Shipping Verification

This item is not available for shipping to and will not be added to your cart.
This item is available for shipping to and was added to your cart.

This item can only be delivered to select locations

Please enter your delivery zip code below to determine shipping eligibility:
Invalid zip code. Please enter a 5-digit US zip code. .

Product(s) Added

Add Product(s) to Favorites List

The product(s) has been added to {{ listName }}

Enter a new name for this list:

This is a required field.
My Location
You are delivering to
{{currentLocation}}

Nearest Branch:
{{ selectedBranch.Line1 }}
{{ selectedBranch.Line2 }}
{{ selectedBranch.City }}, {{ selectedBranch.State }} {{ selectedBranch.PostalCode }}
Cart
There are item(s) in your cart.
CHECKOUT View Cart
Most Recently Added:
No items

Selecting Lumber and Plywood for Concrete Forming

For years, judging the quality of the as-cast concrete was really a guessing game. Often “good enough” translated to “only a few bugholes” and walls that weren’t too curvy. The subcontractors who followed the concrete placement were expected to patch any honeycombed areas and adjust their framing work to the dimensions left after formwork removal. 

But in the last few years, project documents have more detailed specifications outlining the acceptance criteria for as-cast concrete surfaces due to the publication of the Guide to Formed Concrete Surfaces (ACI 347.3R-13). This document was the industry’s attempt to provide guidance for contractors to agree on realistic expectations regarding the quality of concrete surfaces on commercial projects. For example, concrete surface levels for individual parts of the structure may be specified to reflect project needs and budget.

The ACI document defines the various measurable quality properties for each formed concrete element, such as surface texture, surface void ratio, color, flatness, and joints. While the proper combination of concrete mix design, placement techniques, and curing are important, the sturdy supporting lumber and formwork face material are also a determinant for final quality. Contractors can align their investment in formwork lumber and panels to match the expectations of the project. One thing is for certain, the potential cost of fixing a poor-quality formed surface will exceed the initial cost of quality forming lumber.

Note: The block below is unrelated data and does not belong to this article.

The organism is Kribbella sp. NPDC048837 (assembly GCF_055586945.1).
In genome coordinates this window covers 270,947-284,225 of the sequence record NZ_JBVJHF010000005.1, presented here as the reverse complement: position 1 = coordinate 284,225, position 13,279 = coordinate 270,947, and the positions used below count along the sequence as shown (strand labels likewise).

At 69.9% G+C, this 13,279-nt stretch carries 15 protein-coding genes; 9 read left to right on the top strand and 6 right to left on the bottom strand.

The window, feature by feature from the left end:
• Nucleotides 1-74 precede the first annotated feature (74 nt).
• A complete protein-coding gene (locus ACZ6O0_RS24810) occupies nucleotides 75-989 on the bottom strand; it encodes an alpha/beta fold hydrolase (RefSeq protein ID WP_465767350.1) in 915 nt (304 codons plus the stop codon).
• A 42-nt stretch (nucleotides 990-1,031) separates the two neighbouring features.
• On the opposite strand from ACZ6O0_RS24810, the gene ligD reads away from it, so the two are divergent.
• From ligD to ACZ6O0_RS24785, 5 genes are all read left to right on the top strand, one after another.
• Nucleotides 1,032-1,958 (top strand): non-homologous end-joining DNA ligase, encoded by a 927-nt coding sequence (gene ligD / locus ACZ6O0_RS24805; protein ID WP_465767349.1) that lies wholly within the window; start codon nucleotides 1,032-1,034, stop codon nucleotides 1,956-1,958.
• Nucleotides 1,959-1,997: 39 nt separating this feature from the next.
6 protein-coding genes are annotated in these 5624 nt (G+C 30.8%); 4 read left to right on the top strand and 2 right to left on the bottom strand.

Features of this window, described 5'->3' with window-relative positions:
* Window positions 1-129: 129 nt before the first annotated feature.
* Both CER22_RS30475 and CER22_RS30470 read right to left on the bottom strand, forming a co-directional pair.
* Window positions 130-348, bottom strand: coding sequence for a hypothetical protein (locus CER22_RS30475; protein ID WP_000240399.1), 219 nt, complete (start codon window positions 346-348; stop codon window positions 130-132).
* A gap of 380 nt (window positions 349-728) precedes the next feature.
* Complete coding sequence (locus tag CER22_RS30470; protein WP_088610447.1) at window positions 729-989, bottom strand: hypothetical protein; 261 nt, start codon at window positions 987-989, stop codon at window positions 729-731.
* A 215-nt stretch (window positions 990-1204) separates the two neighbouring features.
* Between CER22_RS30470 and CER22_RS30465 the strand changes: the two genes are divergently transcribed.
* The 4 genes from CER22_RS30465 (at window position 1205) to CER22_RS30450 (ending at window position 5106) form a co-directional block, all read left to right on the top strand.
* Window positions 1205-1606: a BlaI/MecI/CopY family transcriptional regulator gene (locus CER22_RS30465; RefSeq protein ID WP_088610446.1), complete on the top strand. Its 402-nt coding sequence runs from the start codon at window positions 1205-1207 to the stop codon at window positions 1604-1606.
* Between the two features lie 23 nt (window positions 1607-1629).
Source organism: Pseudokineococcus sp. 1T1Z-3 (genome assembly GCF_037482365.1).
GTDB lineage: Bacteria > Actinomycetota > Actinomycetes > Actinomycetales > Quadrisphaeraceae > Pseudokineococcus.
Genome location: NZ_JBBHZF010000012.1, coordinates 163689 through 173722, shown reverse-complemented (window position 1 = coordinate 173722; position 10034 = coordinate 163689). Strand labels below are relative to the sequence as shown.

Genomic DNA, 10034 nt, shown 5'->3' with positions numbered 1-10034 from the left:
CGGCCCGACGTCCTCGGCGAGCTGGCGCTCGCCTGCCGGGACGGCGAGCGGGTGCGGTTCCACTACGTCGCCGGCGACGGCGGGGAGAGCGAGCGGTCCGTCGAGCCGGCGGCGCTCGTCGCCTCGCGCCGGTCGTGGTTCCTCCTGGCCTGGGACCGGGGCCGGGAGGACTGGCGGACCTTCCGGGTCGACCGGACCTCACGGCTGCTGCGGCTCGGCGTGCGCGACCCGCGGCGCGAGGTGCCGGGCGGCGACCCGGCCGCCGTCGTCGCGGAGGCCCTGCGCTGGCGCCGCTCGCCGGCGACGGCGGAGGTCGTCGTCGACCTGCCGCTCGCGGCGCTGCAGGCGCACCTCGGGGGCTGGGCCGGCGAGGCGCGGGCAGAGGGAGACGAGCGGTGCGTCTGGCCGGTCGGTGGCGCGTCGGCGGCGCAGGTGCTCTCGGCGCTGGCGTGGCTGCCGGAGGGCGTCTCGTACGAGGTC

Building a Strong Support

Contractors must construct formwork strong enough to safely withstand the pressure of the fresh concrete it contains. Breaches not only waste concrete but endanger workers and equipment. Formwork support lumber must have strength ratings that comply with formwork pressure tables. And lumber used for bracing forms must be of a high quality to eliminate bending and/or warping that could affect final as-built dimensions.

There are several classifications of dimensional lumber contractors can choose from to match their forming requirements.

Dimensional Lumber

Most often, contractors choose Spruce Pine Fir (SPF) timbers for forming. SPF can be a great choice because of its high strength-to-weight ratio, competitive cost, and widely available range of dimensions. 

Three additional options for dimensional lumber with which to frame formwork are Southern Yellow Pine (SYP) and Hem Fir, and Douglas Fir (DF).

SYP resists shrinking, bowing, and warping, which can be essential attributes when maintaining form specs.

Hem Fir, commonly used for interior finish carpentry, can also be used to craft special forms because it's easy to cut, sand, and finish, and works very well with fasteners to maintain dimension when filled with concrete. 

Douglas Fir (DF) is a good choice for dimensional lumber to craft formwork frames. But in recent years, this strong and durable wood has found a new use. Many architects use this wood for board-form concrete. It’s an architectural finish that showcases the beauty of real wood. Douglas fir planks are situated horizontally on the framework. When the lumber is stripped, wood features have been transferred into the harden concrete. 

 

Special Lumber

On select projects, contractors may be asked to use two types of specialized lumber near their casting areas. Plans might call for a structural wood detail to remain in direct contact with the hardened concrete. These areas could be near footings, foundations, or cast stairs, on which something needs to be nailed.  Pressure treated lumber contains a quarter of a pound of preservative per cubic foot, which is sufficient to mitigate rot or decay. 

On many interior applications, projects require fire-treated wood. This lumber is treated to resist combustion which delays fire and smoke spread and this lumber bears a stamp with the identification mark or name of the approved inspection agency that tested the wood, and information from the wood’s quality tests appears, such as the flame spread and smoke-developed index (SDI) value. 

Engineered lumber forming panels are often a better choice for forming concrete structures to comply with many of the ACI surface classifications and have a very high strength-to-weight ratio. These are wood products specifically designed for concrete and are factory treated to resist moisture intrusion.  These products are engineered for straight and consistent performance and are made to resist bowing, twisting, and shrinking. They often have surface treatments that reduce the quantity of release agents and thus, are less likely to allow concrete build up. They can also provide two additional cost benefits. Their inherent strength allows contractors to use less bracing, saving time and material. And because of their durability, contractors can reuse these panel on multiple placements.